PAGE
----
Forget for a minute the hand-wringing in India over declining vehicle sales. Worldwide, a car is no longer a cultural icon of desire for emerging generations. The numbers are there to prove that. According to a report from Germany’s Center for Automotive Research (CAR), the world car market is about to take its biggest hit since the financial crisis of 2008, with sales declining by more than 4 million in 2019 alone. In India too, sales have been declining at an alarming rate, forcing car manufacturers to cut production and shelve plans for add-on capacity.

What’s more, there’s nothing to suggest that a revival is even likely. That’s because there has been a fundamental shift in the way we see a car. For too long, the car as an object of desire was framed on the basis of human attraction. Marcel Duchamp, the painterly eviscerator of our obsession with eroticizing machines, ever faster and sleeker, shows us that the final stage of this disease is where they become our lovers. The car, a totem pole of this desire, has been overturned by the gig economy, where aesthetics must give way to functionality. Stripped of its sensuality, the car is fighting a battle for survival.

So, even as large parts of the world believe that electric cars are the answer to vehicular pollution and Tesla is the route map to going green, one nation seems unimpressed with Elon Musk’s endeavours. Masagos Zulkifli, Singapore’s minister for environment and water resources, told Bloomberg a few days ago that the country is prioritizing the use of its trains and buses instead of purchasing Teslas. Responding to Musk’s criticism that Singapore was being slow in adopting electric cars, Zulkifli said: “What Elon Musk wants to produce is a lifestyle. We are not interested in a lifestyle. We are interested in proper solutions that will address climate problems."

Those solutions have been emerging in the form of shared mobility, as well as better mass transport. If money can buy you a ferrying service, which allows you to travel without worrying about parking, fuel and even finding your way around, why would you feel the need to buy a car? Particularly when owning one confers no great social status and may well mark you out as a climate-change denier.

The fact is, nobody ever needed the number of cars that we have on our roads. The US has nearly 800 vehicles per thousand people, while even the much less affluent Kazakhstan has 200 and Botswana 120. These are staggering numbers when you take away the proportion of the population that can’t drive for age or health reasons.

The car stopped being a functional tool long ago, turning into an aspirational toy for rich boys and symbols of having made it to the middle class for the less well-off. By the 1960s, with cars increasingly being marketed as status badges, the bigger the car, the better was its aura. No wonder cars of that time came replete with gaudy tail fins and pounds of chrome, never mind the amount of fuel they guzzled. By the end of the 1950s, they had become a “rite of passage" for young Americans, with most states in the US laying down 16 as the minimum age for driving.

The oil crisis of 1973 knocked some sense back into car making, and Japanese manufacturers showed the way to better built and fuel-efficient cars that lasted longer. At some point, this had to catch up with car sales. According to IHS Markit, an information services firm, the average age of light vehicles in operation in the US has been rising for the last 17 years, largely on account of better technology and overall vehicle quality improvements.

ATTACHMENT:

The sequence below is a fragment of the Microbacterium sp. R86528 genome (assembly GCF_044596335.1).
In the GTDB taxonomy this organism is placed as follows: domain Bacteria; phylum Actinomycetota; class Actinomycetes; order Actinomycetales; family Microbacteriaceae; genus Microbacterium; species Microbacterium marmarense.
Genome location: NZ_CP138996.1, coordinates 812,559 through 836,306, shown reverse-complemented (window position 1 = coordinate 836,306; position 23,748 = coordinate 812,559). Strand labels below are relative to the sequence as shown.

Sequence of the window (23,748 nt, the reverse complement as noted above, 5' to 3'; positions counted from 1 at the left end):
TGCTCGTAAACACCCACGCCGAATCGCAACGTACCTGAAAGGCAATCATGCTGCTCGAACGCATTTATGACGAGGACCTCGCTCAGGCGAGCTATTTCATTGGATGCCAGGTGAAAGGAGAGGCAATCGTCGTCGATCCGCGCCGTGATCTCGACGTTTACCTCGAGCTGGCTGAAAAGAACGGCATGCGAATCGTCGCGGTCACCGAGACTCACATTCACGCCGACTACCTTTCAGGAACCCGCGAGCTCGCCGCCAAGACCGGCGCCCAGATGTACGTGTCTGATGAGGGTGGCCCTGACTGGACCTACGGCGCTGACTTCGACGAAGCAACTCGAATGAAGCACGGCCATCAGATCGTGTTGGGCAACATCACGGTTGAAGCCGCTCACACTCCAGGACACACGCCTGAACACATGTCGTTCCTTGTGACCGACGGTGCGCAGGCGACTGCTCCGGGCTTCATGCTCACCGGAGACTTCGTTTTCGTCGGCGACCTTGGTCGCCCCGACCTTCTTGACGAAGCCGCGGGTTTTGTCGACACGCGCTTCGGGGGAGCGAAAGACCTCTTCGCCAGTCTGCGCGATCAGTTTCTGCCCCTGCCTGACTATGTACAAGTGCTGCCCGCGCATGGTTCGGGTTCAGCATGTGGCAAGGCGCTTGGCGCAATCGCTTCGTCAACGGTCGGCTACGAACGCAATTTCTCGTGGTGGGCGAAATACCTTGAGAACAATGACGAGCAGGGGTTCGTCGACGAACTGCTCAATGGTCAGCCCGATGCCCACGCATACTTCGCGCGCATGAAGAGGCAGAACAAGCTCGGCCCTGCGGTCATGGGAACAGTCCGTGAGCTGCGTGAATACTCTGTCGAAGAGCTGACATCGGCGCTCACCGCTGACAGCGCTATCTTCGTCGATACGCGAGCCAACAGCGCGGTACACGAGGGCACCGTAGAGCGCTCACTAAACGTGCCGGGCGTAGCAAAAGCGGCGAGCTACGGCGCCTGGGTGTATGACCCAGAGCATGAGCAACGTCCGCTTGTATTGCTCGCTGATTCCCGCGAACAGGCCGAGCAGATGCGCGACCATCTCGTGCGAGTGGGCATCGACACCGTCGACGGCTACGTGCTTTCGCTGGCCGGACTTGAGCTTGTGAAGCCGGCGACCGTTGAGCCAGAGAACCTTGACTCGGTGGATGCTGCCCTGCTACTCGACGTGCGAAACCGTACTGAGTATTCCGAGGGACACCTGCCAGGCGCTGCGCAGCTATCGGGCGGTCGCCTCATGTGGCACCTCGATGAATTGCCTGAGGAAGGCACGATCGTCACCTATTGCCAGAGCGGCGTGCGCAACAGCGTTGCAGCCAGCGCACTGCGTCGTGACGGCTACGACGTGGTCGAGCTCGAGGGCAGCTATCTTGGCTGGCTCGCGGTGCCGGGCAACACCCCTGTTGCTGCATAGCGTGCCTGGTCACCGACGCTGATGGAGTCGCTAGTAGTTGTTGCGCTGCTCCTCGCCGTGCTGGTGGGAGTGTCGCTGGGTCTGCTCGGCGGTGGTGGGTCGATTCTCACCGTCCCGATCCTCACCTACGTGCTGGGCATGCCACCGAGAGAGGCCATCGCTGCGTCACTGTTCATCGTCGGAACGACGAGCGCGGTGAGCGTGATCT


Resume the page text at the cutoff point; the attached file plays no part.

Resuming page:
Indeed, it would be fair to say that barring minor tinkering with the product’s look and feel, there has hardly been any breakthrough feature that can be attributed to traditional carmakers in decades. Author Ashlee Vance, in his 2015 book Elon Musk, writes: “Carmakers looking to put a modicum of effort into their ads have been hawking the exact same things for decades: A car with a bit more room, a few extra miles per gallon, better handling, or an extra cup holder. Those that can’t find anything interesting at all to tout about their cars turn to scantily-clad women, men with British accents and, when necessary, dancing mice in tuxedos to try and convince people that their products are better than the rest."

Check out recent ads for new cars in India, and it is striking how closely they resemble Vance’s stereotypes. And, while the vacuum created by this innovation drought directly led to the breakthrough of driverless cars, even if these ever achieve serious numbers, they can never become the kind of objet de désir that, say, a Ferrari or a Lamborghini was.

Significantly, in the US, along with the decline in car ownership, drivers’ licence ownership has also seen a drop, and while numbers for India would be growing, that’s only because of the large number of drivers joining the Uber and Ola pools. Anecdotal evidence suggests zillennials in India (those in the age group 18-24) no longer brandish their driving licence as a trump card. In any case, as socializing shifts online, their Tinder profile matters more than the make of the car they drive.

In that sense, it is the smartphone that has overtaken the car as a must-have for the young, which explains its enduring sales even as most other consumer products face a severe slowdown.

Sundeep Khanna is an executive editor at Mint